Sunday 22 April 2018

Grafton enjoys strong 2016 start but sees Brexit, terror impacts

Grafton Group boss Gavin Slark said EU referendum has a bearing on current activity levels
Grafton Group boss Gavin Slark said EU referendum has a bearing on current activity levels
John Mulligan

John Mulligan

Concerns that UK voters will opt to leave the European Union in next month's Brexit referendum are beginning to weigh on the housing market there, the chief executive of Irish builders merchanting group Grafton has warned.

Gavin Slark said that the company remains positive about the prospects for the group as a whole, and expects recent upward trends in its markets in Ireland and the Netherlands to be sustained over the remainder.

But he said that the recent terror attacks in Brussels had negatively impacted its business there.

"Strong market fundamentals should support activity in the UK housing and RMI (repair, maintenance and improvement) markets, although uncertainty over the outcome of the referendum on continued membership of the EU appears to be having a bearing on current activity levels," he said, as Grafton held its annual general meeting in Dublin yesterday.

Grafton generates about 75pc of its business in the UK, where it owns strings of builder merchants and plumbing outlets.

In Ireland, it owns the Woodies DIY and Atlantic Homecare chains, as well as Heiton Buckley and Chadwicks outlets.

Last year, the company posted record revenue of £2.2bn, which was up 6pc on 2014. It made a pre-tax profit of £119m, which was 17pc higher.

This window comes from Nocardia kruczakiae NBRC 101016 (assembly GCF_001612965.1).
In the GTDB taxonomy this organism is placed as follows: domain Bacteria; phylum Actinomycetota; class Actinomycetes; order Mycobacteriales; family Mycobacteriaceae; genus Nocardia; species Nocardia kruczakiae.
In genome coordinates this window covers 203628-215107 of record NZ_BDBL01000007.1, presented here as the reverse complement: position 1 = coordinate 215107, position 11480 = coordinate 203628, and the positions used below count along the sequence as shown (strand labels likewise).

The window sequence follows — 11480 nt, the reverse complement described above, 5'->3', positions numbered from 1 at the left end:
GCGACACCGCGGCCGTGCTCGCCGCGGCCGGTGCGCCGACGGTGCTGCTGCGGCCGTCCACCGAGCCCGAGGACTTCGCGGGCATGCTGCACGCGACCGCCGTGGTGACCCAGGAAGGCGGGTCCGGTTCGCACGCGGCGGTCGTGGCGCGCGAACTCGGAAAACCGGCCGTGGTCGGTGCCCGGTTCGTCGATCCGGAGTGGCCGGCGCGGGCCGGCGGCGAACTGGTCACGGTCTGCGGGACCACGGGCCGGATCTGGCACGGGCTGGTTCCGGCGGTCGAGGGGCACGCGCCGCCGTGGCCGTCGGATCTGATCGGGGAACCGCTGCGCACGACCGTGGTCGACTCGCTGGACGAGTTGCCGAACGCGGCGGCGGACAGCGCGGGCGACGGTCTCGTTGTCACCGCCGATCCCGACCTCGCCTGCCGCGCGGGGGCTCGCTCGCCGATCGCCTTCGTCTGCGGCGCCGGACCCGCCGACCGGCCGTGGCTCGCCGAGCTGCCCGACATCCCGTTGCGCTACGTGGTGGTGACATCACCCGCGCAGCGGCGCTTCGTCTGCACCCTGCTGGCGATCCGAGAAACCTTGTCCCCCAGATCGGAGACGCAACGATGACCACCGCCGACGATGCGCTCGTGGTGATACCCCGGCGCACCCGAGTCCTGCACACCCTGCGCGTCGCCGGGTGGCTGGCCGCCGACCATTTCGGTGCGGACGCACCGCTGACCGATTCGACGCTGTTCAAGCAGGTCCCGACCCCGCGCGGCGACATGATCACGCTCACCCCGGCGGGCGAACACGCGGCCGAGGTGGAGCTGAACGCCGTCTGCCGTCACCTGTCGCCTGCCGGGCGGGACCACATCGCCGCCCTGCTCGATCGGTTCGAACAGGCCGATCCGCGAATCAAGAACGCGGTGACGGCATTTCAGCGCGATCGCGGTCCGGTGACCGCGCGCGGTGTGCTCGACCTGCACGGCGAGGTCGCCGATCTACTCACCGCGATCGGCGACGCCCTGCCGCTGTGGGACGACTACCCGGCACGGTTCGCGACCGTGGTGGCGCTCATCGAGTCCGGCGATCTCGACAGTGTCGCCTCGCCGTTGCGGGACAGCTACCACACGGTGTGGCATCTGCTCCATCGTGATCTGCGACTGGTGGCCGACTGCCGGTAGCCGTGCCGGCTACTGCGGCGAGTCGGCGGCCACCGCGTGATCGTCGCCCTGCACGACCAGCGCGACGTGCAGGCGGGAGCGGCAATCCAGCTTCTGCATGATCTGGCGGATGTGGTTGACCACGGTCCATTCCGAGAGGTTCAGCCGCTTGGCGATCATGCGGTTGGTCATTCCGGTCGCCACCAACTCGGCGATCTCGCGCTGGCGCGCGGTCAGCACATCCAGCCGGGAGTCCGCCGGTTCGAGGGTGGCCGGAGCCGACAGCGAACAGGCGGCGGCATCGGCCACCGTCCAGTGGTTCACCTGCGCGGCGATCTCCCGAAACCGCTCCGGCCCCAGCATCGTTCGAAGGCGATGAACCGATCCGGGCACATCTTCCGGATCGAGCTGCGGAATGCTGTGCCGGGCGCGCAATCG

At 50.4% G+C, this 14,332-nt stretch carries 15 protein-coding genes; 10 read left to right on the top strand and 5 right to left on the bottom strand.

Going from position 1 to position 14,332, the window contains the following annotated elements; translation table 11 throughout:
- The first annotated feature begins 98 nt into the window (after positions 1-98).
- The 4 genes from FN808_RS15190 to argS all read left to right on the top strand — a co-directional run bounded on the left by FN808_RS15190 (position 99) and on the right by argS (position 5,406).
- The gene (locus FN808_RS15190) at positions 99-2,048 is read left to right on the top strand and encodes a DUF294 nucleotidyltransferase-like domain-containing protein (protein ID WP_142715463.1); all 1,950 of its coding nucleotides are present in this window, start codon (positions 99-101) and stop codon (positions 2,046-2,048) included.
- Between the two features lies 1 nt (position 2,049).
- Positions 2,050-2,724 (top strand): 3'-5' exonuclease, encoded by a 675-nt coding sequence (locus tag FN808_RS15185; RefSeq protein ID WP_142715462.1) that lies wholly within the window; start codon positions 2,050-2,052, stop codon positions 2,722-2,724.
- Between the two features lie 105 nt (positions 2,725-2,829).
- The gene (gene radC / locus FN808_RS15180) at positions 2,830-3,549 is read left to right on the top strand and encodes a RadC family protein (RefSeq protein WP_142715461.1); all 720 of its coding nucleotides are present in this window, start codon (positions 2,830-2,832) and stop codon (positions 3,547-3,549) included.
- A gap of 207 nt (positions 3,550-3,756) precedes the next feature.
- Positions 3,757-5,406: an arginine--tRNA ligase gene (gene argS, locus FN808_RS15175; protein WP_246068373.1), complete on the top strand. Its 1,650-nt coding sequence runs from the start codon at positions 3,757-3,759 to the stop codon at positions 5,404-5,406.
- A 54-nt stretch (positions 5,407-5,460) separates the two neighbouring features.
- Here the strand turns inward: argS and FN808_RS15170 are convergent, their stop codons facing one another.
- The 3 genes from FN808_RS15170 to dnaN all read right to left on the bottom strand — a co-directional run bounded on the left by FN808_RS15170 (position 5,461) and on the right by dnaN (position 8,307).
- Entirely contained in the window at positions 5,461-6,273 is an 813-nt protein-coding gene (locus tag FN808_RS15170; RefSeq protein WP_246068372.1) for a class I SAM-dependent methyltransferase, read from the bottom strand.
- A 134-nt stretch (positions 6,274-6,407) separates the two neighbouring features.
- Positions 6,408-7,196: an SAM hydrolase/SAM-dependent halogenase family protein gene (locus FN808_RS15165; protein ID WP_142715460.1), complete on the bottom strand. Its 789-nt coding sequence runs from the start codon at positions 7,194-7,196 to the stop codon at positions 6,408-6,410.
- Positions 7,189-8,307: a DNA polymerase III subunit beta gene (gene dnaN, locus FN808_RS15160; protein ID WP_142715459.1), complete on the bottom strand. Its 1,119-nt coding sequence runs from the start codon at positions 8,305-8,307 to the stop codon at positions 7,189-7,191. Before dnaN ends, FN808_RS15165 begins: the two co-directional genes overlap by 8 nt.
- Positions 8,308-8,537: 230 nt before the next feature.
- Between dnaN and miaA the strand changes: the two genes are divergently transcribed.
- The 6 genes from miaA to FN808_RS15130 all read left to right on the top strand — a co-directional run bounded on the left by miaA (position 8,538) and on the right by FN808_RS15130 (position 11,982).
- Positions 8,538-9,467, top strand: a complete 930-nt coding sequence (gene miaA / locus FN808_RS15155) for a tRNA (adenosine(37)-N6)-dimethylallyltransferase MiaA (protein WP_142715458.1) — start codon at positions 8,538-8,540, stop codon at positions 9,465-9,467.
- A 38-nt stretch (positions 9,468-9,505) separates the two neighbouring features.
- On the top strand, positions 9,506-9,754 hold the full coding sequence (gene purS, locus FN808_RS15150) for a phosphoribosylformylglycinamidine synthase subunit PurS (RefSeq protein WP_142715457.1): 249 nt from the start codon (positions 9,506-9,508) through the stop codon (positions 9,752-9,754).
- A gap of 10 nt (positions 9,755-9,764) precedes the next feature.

The company is listed on the London Stock Exchange.

Concerns over a possible Brexit have depressed business sentiment in the UK.

It has also served to dampen office demand in London, while the Bank of England has also voiced concerns that a Brexit would have far-reaching consequences for the UK labour market and the development of the economy.

But Grafton said that despite the concerns, it has had a strong performance in the first four months of 2016.

It said that group revenue for the period rose 13.2pc to £790m, and by 11.9pc in constant currency terms.

Its operations in Ireland also help to underscore the continued economic recovery.

In relation to its Woodies and Atlantic Homecare businesses, which only account for 7pc of group revenue, Grafton said that increased employment and disposable incomes continued to improve the financial position of households.

"The Woodies DIY business was a beneficiary of increased consumer spending, leading to strong quarter one revenue growth in a recovering market," the group said.

Average daily like-for-like revenue at its Irish merchanting business climbed 10.9pc in the first four months of the year, while total revenue at the unit was 11.1pc higher.

In the UK, the corresponding figures at its merchanting business were 4.8pc and 9pc respectively.

Its Belgian business suffered, however, with the numbers down 5.2pc and 13.9pc respectively.

"The Belgian business experienced difficult trading conditions due to weak economic fundamentals and the terrorist attacks in March which resulted in lower activity in the merchanting market," according to Grafton. "The disposal of the non-core readymix operation in June 2015 also contributed to the decline in revenue."

Grafton made its first foray into the Dutch market last year, buying tool distributor Isero for €92m. The subsidiary recorded "good revenue growth" in the first four months of 2016, according to Grafton.

Irish Independent

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